Thermostatic Fan Control



  • HI Everyone,

    I have a question regarding thermostatic fan control. I have two fans that are PWM controlled that cool my board and power supply. Currently I have then mapped to the MCU and driver on the Duet and drivers on the Duex. One thing I have noticed is that when the fans kick in (40 degrees Celsius) they kick in which is fine, and they seem to turn off when the MCU temp gets to 39 degrees. Is there anyway you can adjust the temperature they kick off at? I would like to get them going for a bit longer to drop the MCU temp down so they don't have to start as often (Say 35 degrees).

    Kind Regards,
    Sam



  • @samlogan87 If I understand you correctly, you want to increase the hysteresis from 1 degree to 5 degrees or thereabouts. So the fan comes on when the temperature gets to 40 degrees but will stay on until the temperature drops to 35 degrees C, yes? If so, I don't think that can be done. But there is way to do something similar.

    If you use the format T35:40 in your M106, then the fan will cycle from zero PWM at below 35 degrees to full PWM at 40 deg C and above.

    You can also use the "L" parameter to set the minumum fan speed. If you set it to 255, this will force any non-zero PWM value to be 255 - effectively fully
    on. But that would simply turn the fan on fully at 35 deg C which isn't what you want.



  • You could use a long blip time. If your fan needs 40seconds to go from 40 to 35deg, you could set the blip time to 40s. When the themperature hits 45, the fan will turn at 100% for 40s.

    This isn't what you want, but it could do nearly the same thing. This not a nice and clean way to do it, by the way...



  • I think Deckingman has the right solution. Set the min fan speed to something low so that it's constantly running at a slower speed. The board should probably be getting cooled during the print anyway. If you can find a good low speed set point you can maybe avoid the constant off and on cycle.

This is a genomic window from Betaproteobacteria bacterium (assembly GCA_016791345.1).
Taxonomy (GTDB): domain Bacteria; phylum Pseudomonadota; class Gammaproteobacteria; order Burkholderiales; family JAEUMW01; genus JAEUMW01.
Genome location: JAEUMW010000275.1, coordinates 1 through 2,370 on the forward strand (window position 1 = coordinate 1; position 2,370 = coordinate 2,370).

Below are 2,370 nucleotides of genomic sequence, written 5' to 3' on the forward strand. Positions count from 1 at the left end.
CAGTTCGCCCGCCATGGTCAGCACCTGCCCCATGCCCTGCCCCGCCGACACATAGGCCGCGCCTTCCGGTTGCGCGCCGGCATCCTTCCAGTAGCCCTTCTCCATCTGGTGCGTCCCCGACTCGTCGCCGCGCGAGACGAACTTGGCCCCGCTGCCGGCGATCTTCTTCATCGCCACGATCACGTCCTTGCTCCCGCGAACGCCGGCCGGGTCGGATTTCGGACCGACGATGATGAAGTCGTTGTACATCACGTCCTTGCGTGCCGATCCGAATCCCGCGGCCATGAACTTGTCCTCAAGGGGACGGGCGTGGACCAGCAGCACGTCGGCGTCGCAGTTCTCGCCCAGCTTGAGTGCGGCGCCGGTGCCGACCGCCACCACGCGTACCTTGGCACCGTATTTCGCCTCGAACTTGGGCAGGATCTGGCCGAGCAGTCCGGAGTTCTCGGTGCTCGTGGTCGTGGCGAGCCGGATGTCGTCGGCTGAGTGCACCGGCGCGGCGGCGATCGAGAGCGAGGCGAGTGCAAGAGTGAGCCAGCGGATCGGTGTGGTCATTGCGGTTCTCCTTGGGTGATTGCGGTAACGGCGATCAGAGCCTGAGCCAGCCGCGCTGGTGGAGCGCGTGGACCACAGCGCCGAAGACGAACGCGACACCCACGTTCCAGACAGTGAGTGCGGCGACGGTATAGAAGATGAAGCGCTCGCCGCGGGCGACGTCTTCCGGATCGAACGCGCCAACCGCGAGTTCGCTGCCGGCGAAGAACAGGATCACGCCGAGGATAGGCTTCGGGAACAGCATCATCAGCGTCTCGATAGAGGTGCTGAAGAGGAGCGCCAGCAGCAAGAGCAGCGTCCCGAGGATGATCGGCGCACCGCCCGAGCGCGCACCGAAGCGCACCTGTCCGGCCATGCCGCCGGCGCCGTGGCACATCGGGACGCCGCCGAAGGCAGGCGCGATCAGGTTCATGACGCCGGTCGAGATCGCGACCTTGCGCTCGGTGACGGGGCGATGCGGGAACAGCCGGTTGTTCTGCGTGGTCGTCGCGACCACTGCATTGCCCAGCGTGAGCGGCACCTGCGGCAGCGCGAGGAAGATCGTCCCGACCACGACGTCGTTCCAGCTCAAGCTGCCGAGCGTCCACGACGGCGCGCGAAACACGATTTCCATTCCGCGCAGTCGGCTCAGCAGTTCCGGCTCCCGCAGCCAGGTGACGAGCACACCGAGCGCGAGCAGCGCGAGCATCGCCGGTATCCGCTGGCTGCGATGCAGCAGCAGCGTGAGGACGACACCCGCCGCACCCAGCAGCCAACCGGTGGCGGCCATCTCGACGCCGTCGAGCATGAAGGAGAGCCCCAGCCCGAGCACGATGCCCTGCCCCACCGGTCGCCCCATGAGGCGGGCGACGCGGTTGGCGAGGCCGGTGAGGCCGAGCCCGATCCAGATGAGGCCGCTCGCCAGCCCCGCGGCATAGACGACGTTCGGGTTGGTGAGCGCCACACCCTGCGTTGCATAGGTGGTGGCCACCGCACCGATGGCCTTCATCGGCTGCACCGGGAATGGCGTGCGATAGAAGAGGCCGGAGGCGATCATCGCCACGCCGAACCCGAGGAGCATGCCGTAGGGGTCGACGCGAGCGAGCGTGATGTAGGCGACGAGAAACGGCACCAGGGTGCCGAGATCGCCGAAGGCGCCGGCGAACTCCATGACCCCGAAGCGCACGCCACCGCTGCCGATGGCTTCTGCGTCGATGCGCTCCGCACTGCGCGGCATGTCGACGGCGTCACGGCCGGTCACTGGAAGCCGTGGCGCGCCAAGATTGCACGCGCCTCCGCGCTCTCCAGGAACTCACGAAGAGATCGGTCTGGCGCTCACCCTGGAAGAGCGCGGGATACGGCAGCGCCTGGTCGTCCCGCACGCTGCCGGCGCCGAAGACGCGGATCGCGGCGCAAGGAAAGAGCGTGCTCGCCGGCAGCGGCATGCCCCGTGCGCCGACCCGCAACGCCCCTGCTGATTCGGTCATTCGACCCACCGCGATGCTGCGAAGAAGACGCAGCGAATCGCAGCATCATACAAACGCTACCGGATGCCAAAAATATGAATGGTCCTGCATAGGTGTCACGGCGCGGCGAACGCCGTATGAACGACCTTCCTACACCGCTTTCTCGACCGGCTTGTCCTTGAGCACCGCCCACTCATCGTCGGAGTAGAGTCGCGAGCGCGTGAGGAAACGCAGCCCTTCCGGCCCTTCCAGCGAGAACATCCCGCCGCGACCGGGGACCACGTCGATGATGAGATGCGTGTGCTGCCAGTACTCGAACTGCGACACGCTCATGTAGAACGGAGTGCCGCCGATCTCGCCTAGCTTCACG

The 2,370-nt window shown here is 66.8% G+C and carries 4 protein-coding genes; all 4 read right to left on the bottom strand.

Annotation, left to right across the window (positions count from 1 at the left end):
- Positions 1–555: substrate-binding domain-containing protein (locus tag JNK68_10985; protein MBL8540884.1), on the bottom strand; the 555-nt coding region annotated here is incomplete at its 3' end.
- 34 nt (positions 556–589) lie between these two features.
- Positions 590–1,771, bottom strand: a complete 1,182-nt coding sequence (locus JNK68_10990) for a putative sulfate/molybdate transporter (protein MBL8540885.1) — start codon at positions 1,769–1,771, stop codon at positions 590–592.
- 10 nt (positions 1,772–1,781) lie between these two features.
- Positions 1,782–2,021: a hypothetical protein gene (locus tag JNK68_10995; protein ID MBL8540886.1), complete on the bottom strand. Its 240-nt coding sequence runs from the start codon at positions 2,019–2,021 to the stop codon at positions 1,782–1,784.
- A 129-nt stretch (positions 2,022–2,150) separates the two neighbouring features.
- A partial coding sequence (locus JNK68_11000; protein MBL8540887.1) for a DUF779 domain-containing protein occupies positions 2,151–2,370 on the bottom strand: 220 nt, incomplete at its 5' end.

• I just run fans all the time, wired to the power supply. Why wait until the things gets hot to turn on the fan? If you object to the noise, run the fan at a low voltage. I have a 208VAC fan blowing slowly (117VAC in) and quietly across the controller board as long as the machine is powered up.

    Turning on a fan after things have heated up seems a bit like closing the barn door after the horses have run out.



  • @deckingman @Phaedrux yes correct. I thought it wasn’t a customisable parameter so that’s fine. Hopefully when conditional g-code gets released it might be something that can be done. I may have a play around with how low I can run the fans. They are proper pwm fans so I maybe able to run them really low to the point they are circulating air but are almost inaudible. Currently they start at 0.3 at 40 and ramp up to 1 at 65 degrees.

    @mrehorstdmd i would hardly call 40 degrees hot. I have gone to great lengths to make my printer almost silent (watercooling, air pump for part cooling) so having a 80mm fan running constantly is annoying. I currently don’t have an office so it sits in the lounge, which annoys the wife when it’s running.

    Kind Regards,
    Sam



  • @samlogan87 As well as the "L" parameter, there is also the "X" parameter which will limit the maximum fan speed. It might be worth having a play around with that to see if you can get adequate cooling at a lower (and therefore quieter) speed.

    BTW - do you have any details of the air pump you are using for part cooling.? It's something I am considering doing and I've been looking at pond air pumps but noise level data is a scarce.


 

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